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Home / Questions / Strictly speaking, interpersonal comparisons of utility a.are valid and irrefutable when

Strictly speaking, interpersonal comparisons of utility a.are valid and irrefutable when

Strictly speaking, interpersonal comparisons of utility

a.are valid and irrefutable when exercised by government

b.may seem to be reasonable, but are nonetheless indefensible

c.are more valid when applied to people of the same ethnic origins than of the same
income class

d.are defensible because we assume people are rational

e.are indefensible because we assume people are rational

102.              A rational consumer would never purchase a good if its

a.marginal utility is falling

b.MU/P is positive

c.MU/P is falling

d.marginal utility is negative

e.contribution to total utility is less than one

103.              Thinks about your own purchases. Consumer surplus

a.exists only rarely

b.exists on every purchase that a consumer makes

c.never exists—it’s only a theoretical concept

d.is received only if a good generates a utility higher than expected

e.is earned on many of the purchases a consumer makes

104.              A utility-maximizing consumer is currently spending all of his/her income on two
                            products, A and B. The MU of the last unit of A consumed is 50, the price of A is $25,
                            and the price of B is $10. The MU of the last unit of B consumed is

a.50

b.5

c.2

d.20

e.100

105.              Pam is determined to lose 10 pounds and plans to adhere to a strict diet. But at the coffee
                            break, she sees tray of glazed donuts and can’t resist. She forgoes the plain bagel and
                            devours a donut. Both the donut and bagel are priced at $0.50. When her office mates
                            tease her, she says matter-of-factly that

a.the MU/P of donuts is higher than that of the bagel, and that’s that

b.the MU/P of bagels is higher than that of the donut, and that’s that

c.the consumer surplus associated with bagels was higher than it was for donuts,
making donuts more attractive

d.when it comes to food, she’s irrational

e.the MU of losing 10 pounds is less than the MU of eating one donut.

106.              John loves to travel. He would never—but absolutely never —turn down the opportunity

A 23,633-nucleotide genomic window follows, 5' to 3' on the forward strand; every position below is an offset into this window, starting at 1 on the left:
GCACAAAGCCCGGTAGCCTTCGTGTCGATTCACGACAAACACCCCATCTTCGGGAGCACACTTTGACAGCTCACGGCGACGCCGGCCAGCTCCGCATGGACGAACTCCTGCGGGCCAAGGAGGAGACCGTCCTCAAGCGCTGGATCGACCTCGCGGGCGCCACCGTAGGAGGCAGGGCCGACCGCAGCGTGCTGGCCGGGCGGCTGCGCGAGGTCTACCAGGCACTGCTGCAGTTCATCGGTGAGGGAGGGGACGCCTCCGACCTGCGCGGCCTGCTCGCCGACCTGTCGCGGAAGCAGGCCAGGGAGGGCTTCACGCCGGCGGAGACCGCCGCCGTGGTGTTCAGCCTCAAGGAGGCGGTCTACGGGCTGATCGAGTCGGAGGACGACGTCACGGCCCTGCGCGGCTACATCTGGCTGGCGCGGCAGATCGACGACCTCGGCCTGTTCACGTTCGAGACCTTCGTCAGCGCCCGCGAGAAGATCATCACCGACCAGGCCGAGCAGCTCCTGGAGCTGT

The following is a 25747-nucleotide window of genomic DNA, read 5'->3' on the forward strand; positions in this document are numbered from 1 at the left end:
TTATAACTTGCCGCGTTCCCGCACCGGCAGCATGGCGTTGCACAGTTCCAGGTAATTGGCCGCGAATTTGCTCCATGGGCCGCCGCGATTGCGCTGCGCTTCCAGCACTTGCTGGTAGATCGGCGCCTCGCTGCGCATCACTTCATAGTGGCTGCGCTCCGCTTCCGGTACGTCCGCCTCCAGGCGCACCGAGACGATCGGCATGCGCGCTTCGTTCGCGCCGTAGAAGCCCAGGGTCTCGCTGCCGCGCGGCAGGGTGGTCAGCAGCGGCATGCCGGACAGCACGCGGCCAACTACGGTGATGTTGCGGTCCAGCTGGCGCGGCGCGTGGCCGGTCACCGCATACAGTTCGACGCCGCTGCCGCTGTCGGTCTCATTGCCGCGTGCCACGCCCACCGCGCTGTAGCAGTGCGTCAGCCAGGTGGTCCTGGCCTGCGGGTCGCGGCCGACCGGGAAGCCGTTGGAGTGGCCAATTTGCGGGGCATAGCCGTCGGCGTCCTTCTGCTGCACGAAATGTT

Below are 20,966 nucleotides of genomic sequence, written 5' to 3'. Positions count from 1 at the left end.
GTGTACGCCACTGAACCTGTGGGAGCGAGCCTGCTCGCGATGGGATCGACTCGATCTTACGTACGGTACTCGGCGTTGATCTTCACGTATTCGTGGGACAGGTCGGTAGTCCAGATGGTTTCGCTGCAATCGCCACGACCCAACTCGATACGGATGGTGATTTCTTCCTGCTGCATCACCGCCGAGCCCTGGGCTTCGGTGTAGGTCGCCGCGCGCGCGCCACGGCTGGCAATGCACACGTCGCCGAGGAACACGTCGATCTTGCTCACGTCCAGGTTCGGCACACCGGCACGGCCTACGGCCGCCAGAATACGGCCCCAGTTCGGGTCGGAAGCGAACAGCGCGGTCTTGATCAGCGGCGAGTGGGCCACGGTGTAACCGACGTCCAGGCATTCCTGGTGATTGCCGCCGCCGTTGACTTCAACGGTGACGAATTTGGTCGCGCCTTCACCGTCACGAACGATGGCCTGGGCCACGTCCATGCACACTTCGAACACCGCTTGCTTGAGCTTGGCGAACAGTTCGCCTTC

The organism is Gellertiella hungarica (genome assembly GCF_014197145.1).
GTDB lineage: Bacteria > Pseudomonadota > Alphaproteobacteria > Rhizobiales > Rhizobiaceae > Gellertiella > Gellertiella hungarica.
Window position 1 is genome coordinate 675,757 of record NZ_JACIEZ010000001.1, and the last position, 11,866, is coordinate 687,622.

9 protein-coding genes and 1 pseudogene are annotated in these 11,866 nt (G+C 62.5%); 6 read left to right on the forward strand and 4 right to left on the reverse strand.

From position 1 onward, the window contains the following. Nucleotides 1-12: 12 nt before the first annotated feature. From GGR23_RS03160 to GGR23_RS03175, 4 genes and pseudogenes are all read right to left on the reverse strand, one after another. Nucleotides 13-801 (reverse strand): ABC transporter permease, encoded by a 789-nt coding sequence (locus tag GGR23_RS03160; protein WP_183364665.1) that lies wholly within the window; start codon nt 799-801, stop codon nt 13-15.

to go on a trip. This means that, for John,

a.the total utility of travel always increases

b.marginal utility of travel never decreases

c.the law of diminishing marginal utility does not apply to travel

d.marginal utility of travel is always zero

e.for every next trip he takes, consumer surplus increases

107.              Think about indifference analysis. If a consumer is indifferent between 5 units of A and 8
                            units of B, then the consumer would

a.also be indifferent between 4 units of A and 9 units of B

b.also be indifferent between 8 units of A and 5 units of B

c.prefer 6 units of A and 8 units of B

d.give up 1 unit of A to acquire 2 units of B

e.not trade a unit of A for any units of product B

108.              Are we really rational consumers? If so, how do you explain the fact that every
                            Thanksgiving many of us eat until we get sick The answer must be that

a.the negative utility associated with being sick is greater than the positive utility of
getting sick

b.at the time of the eating, the utility of the turkey and stuffing minus the utility of the
anticipated after-eating discomfort is still positive

c.the utility of the turkey and stuffing at the time of eating minus the utility of the
after-eating discomfort felt after the meal was eaten is still negative

d.the total utility of eating the meal far outweighs the marginal utility of the discomfort
felt after the meal

e.the marginal utility of eating the meal far outweighs the total utility of the discomfort
felt after the meal

109.              The marginal rate of substitution is the

a.quantity of a good a consumer receives for $1 payment

b.income a consumer gives up to acquire one unit of the good

c.ratio of the prices of two goods

d.rate at which the consumer is willing to trade one good for another good

e.relative quantity of a good that two consumers trade

110.              Indifference curves

a.are concave to the origin

b.are positively sloped

c.cut through the origin

d.are convex to the origin

e.are always straight lines

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